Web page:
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Results from the Reimaging Food Systems project in Prince Rupert, BC (2024)

Royal Roads University and the Public Health Association of BC (PHABC) collaborated with Ecotrust Canada on a Reimagining Food Systems project, focusing on decolonization and social justice. Throughout 2022 and 2023, we held workshops in Prince Rupert, BC, that explored innovative approaches to transforming our food future. The recommendations and findings from that project can be adapted to similar communities and regions. PHABC developed a Food Justice Community Planning Tool and Just Food System Evaluation Framework, which has been published on their site. The tool was developed from a process involving Prince George, Revelstoke, and Prince Rupert. 

Workshop Report – Equity Planning Tool for Community Food Systems Transformation, Prince Rupert, BC

Project background and purpose

The Equity Planning Tool for Community Food Systems workshop was held in Prince Rupert, British Columbia (BC), the unceded territories of Tsimshian First Nations (Kitselas, Kitsumkalum, Metlakatla, Gitga’at, Kitasoo/Xaixais). Several environmental (e.g., flooding, wildfires) and socioeconomic (e.g., pandemic, inflation) shocks have impacted food supply chains with cascading impacts to local food access, security, and sovereignty, and these impacts are unequally distributed across communities. Marginalised groups are disproportionately impacted and experience inequities in food, health, income, labour, and representation in decision-making spaces (Horst et al., 2017). Local communities across BC have expressed interest in integrating and centring social justice and decolonial practices in food systems planning and (re)development but are unsure of how to get started, what gaps exist, and where to orient their time and effort(Topley, 2021). A community-engaged participatory research effort, the Reimagining Food Systemsproject, was conducted to address these food system inequities and capacity (skills, knowledge, resources) challenges. The project centred justice and decolonial practices in food systems planning and interventions (Dring et al., 2022). In May 2022, Royal Roads University (RRU) and the Public Health Association of BC (PHABC), in collaboration with Ecotrust Canada, launched the Reimagining Food Systems project (details can be found in Appendix A). The project used workshop methods that engaged stakeholder and community members in exploration of local food justice issues and the development and application of tools for supporting efforts to address these issues. This report focuses on a workshop held in the community of Prince Rupert in May 2023.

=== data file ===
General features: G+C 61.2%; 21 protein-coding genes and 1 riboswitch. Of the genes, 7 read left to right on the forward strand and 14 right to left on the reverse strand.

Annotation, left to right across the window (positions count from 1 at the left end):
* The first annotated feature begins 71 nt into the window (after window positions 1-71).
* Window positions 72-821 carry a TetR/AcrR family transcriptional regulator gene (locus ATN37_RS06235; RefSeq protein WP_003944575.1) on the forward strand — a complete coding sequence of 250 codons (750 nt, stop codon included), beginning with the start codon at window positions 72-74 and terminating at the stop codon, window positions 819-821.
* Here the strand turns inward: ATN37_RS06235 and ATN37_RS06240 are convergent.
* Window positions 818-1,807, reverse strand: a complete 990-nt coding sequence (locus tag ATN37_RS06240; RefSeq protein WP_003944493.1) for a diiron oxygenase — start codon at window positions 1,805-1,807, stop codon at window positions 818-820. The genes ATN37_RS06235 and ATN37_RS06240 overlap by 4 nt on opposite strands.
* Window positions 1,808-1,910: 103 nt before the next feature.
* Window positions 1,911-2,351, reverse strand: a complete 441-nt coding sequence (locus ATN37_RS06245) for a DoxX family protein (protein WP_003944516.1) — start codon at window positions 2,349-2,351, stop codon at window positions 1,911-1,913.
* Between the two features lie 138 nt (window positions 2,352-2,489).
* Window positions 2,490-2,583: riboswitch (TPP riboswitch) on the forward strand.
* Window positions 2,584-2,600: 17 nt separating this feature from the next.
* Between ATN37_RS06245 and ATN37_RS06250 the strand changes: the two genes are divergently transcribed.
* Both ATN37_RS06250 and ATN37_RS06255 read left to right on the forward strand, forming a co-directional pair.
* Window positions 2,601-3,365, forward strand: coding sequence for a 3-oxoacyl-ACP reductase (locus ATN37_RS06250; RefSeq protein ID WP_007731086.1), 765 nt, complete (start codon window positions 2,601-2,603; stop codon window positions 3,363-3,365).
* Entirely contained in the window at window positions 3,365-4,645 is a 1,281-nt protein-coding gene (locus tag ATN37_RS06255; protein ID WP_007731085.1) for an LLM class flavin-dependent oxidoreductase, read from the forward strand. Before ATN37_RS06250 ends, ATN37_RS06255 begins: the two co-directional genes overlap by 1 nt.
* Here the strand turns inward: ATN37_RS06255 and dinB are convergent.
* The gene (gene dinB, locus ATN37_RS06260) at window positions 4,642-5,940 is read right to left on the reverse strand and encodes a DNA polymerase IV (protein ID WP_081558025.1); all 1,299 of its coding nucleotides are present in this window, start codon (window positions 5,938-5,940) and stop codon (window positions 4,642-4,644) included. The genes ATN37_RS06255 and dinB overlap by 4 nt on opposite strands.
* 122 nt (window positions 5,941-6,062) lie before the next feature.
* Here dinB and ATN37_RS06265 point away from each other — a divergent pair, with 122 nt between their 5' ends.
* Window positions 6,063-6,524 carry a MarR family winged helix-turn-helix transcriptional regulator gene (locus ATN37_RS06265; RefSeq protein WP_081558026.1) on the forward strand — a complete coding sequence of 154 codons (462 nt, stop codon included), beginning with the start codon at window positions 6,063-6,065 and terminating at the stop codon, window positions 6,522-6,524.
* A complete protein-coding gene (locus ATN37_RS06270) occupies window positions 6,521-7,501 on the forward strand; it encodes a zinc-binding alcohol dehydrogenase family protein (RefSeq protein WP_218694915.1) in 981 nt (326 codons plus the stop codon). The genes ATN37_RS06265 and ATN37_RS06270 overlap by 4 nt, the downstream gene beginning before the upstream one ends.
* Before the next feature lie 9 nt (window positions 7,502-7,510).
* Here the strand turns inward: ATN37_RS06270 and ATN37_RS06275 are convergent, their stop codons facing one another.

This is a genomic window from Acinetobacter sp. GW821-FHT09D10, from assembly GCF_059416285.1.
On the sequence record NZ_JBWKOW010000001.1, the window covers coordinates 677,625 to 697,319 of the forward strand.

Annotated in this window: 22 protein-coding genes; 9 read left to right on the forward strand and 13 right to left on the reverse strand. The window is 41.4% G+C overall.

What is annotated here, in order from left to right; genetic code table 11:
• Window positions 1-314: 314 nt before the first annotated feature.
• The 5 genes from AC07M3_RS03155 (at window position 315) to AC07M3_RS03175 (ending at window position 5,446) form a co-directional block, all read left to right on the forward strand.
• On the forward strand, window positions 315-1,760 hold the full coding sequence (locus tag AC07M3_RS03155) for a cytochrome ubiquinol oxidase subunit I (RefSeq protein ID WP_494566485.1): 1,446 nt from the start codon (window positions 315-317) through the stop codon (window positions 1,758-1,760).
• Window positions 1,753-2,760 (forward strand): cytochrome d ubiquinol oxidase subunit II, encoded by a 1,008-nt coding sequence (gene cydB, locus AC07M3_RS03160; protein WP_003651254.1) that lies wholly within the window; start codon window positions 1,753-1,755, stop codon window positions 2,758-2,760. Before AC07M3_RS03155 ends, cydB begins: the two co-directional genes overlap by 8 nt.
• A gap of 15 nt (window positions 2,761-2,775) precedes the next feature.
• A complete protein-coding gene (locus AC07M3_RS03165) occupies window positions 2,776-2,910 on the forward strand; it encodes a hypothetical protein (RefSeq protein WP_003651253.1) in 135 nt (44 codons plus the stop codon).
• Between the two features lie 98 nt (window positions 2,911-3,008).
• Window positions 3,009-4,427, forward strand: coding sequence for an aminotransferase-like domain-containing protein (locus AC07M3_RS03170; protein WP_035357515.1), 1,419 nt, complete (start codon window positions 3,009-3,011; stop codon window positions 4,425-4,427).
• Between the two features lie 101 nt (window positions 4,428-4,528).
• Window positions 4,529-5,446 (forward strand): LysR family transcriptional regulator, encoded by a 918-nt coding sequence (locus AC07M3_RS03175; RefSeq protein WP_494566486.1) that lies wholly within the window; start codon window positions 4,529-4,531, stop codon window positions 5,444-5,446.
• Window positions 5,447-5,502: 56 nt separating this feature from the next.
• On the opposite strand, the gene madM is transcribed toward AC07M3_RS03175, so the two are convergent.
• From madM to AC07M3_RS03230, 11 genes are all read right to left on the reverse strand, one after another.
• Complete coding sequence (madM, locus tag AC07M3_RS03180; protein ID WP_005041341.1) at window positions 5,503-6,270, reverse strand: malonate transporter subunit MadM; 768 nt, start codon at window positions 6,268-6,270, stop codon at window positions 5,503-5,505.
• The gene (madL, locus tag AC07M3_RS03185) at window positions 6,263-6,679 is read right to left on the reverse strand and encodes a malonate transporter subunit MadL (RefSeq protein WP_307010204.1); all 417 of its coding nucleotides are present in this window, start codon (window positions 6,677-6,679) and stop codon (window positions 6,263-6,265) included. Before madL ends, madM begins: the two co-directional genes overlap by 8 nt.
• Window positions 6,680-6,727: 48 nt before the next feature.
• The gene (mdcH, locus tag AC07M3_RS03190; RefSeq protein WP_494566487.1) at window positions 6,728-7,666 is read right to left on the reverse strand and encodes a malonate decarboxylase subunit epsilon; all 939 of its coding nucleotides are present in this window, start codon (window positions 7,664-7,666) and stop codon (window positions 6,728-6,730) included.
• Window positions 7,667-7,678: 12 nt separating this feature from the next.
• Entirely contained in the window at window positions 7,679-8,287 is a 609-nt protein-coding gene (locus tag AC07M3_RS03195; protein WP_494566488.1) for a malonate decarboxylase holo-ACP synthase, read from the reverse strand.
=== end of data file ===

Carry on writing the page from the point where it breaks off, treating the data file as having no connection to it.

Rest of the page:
The Reimagining Food Systems project had two aims:

  1. Build community capacity to integrate justice into food system interventions and efforts in Prince Rupert, BC.
  2. Develop tools that can support local food systems planning and policy (e.g., food justice planning tool, food system evaluation framework).

Conclusions and Recommendations

Participants expressed great satisfaction with the workshop, with many sharing that they appreciated the opportunity to connect and network with others over these issues. The participants enjoyed having deep conversations with like-minded people and being able to engage with the subject matter in a humanising, inclusive, and intimate setting. This was described by one person in their workshop feedback: “[I loved] space to convene without judgement with a small intimate group using inclusive language.” Additionally, participants found the power mapping activity to be quite useful in laying out the actors and their relationships across the Prince Rupert food system. From our analysis, we outline the following recommendations for next steps building on the findings from this workshop:

  1. Establish a formal food system governance structure such as a food policy council or advisory committee. This would provide food system actors with a mandate and space to convene, coordinate, and address current and future issues in Prince Rupert and the surrounding region. There are many disparate food actors across the region with few formal and informal opportunities for knowledge exchange, coordination, and shared decision-making. This is particularly important given the demographic makeup of Prince Rupert and the need for food system governance that respects and honours Indigenous Food Sovereignty and the importance of traditional foodways. Efforts are needed that can bridge Settler and Indigenous communities to show up in respectful, reciprocal and accountable ways where shared protocols are developed to address legacies of dispossession and culture loss faced by Tsimshian and Nisga’a peoples living in Prince Rupert.